With the prior art black matrix type color cathode ray tube, the inner wall of the faceplate is provided with a phosphor screen in which there are scattered a large number of groups of three triangularly arranged phosphor dots producing red, blue and green lights, and the other portions of the screen than those where said phosphor dots are formed are coated with a black light absorbing layer. A shadow mask disposed adjacent to the phosphor screen is perforated with a plurality of holes shaped like the dots of the phosphor screen with one hole so positioned as to face one group of said three triangularly arranged phosphor dots. In the neck portion of the cathode ray tube envelope is received an electron gun unit consisting of three triangularly arranged electron guns for emitting three electron beams through said mask holes. According to the prior art cathode ray tube, the mask holes are enlarged by re-etching so as to cause electron beams having a larger diameter than the phosphor dots to impinge thereon. Namely, an electron beam passing through one mask hole has a larger area of incidence than the surface area of each of the three phosphor dots.

With the conventional color cathode ray tube, the light absorbing area occupies as much as about 50 percent of the entire screen area, offering the advantage of reducing the reflection of external light, reproducing an image bearing distinct color contrast and permitting the application of a faceplate consisting of higher light permeability material than possible before due to said decreased reflection of external light. With such prior art color cathode ray tube, however, the phosphor dots are surrounded by a light absorbing layer, so that electron beam dots deflected perchance to said light absorbing layer can not be converted to visible light. Accordingly, proper adjustment of color purity is extremely difficult, particularly where electron beams passing through the mask holes do not fall exactly on the phosphor dots, failing to meet the demand for reproduction of a brighter, more distinct image. To obtain a brighter image, it may be contemplated to form phosphor elements in the shape of a strip in order to provide a larger illuminated area and to use an aperture grill as a color distinguishing mask. However, a mask made of such aperture grill can not be formed into a spherical shape because of its small mechanical strength. Further, mere change of the phosphor dots of the conventional delta gun color cathode ray tube to phosphor strips leads to the appreciable distortion of the triple arrangement of electron beams on the peripheral edges of an image. Accordingly, a light absorbing layer concurrently used as a guard band which is disposed on the peripheral edges of the image can not admit of a broader limit to the displacement of electron beam landing on the phosphor elements, resulting in the failure to adjust the color purity and whiteness of an image.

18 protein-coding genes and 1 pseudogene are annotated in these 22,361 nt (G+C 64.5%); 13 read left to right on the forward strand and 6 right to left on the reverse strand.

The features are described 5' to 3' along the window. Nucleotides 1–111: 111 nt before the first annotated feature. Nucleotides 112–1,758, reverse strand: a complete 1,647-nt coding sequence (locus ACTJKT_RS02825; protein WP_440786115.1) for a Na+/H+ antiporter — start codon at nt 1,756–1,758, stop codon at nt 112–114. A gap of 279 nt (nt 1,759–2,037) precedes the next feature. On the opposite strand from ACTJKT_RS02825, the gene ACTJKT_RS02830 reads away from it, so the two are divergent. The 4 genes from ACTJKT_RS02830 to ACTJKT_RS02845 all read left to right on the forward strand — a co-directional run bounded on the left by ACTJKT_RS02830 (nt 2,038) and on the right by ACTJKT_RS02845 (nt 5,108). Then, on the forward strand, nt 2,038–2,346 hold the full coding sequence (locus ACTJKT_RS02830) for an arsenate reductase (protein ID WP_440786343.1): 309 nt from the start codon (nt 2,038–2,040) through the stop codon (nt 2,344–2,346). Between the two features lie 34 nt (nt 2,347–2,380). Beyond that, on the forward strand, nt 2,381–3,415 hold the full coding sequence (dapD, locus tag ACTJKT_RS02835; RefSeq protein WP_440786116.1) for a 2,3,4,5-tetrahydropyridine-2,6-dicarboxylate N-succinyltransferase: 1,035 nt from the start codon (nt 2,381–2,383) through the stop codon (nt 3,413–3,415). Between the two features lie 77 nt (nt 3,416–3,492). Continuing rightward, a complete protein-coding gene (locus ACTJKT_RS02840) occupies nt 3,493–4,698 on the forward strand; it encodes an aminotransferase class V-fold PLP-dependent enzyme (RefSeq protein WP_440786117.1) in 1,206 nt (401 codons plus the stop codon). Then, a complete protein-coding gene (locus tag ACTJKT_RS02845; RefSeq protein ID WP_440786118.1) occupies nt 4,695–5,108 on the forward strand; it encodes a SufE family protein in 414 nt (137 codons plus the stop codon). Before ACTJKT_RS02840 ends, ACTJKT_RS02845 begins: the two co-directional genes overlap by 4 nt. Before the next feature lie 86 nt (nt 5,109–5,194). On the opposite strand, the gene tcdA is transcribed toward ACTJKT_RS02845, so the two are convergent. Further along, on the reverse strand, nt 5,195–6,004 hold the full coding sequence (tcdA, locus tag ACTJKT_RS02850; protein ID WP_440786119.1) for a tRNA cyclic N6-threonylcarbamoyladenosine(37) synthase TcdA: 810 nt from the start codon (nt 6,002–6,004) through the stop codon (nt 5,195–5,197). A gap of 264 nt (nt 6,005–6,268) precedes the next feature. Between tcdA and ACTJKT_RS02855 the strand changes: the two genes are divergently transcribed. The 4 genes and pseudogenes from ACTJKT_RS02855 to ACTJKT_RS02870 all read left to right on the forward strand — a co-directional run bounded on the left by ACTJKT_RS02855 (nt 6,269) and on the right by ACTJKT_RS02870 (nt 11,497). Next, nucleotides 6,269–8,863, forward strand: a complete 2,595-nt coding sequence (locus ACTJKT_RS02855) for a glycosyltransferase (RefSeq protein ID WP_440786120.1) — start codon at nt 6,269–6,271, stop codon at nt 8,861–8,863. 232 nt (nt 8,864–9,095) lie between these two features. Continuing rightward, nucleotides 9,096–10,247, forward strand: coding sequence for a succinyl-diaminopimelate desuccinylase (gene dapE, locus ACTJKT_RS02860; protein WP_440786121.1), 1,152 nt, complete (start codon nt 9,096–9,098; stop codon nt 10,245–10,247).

It is accordingly the object of this invention to provide a novel type of color cathode ray tube, which retains the advantages of a prior art black matrix type color cathode ray tube and is moreover capable of reproducing a much brighter image and easily adjusting its color purity.

A color cathode ray tube according to this invention comprises a faceplate disposed at the front part of the cathode ray tube envelope; a phosphor screen formed on the inner surface of the faceplate, said screen consisting of a plurality of groups of different color spaced vertically-extending phosphor strips arranged in a cycle repeating manner with an interspace between said strips coated with light absorbing material; a slit-shaped aperture mask positioned adjacent to said phosphor screen, said slit having a broader width in the horizontal direction than said phosphor strips; and an electron gun unit received in the neck portion of the cathode ray tube envelope and consisting of three electron linearly arranged electron guns for emitting three electron beams to the phosphor screen.

The present invention can be more fully understood from the following detailed description when taken in connection with reference to the accompanying drawings, in whcih:

Fig. 1 is a perspective view of a cathode ray tube according to an embodiment of this invention;

FIG. 2 illustrates, partly in enlargement, the phosphor screen of FIG. 1;

Fig. 3 shows the arrangement of shadow mask slits;

Fig. 4 indicates, partly in section, the relative positions of the phosphor strips of the screen and slit-shaped aperture mask; and

Fig. 5 presents the sequential steps of preparing the phosphor screen of the cathode ray tube of the invention.

As seen from FIG. 1, the cathode ray tube of this invention comprises a funnel portion 11; a face portion 12 formed on the front side of said funnel portion 11; an aperture mask 13 perforated with slits 21 and disposed inside of the face portion 12 so as to closely face a phosphor screen mounted on the inner wall of said face portion 12; and an in-line electron gun unit 15 received in the neck portion of the cathode ray tube envelope and consisting of three linearly arranged electron guns to emit three electron beams in the horizontal direction. The deflection section of the cathode ray tube enevelope has its periphery surrounded with a deflection coil 16 to deflect emitted election beams.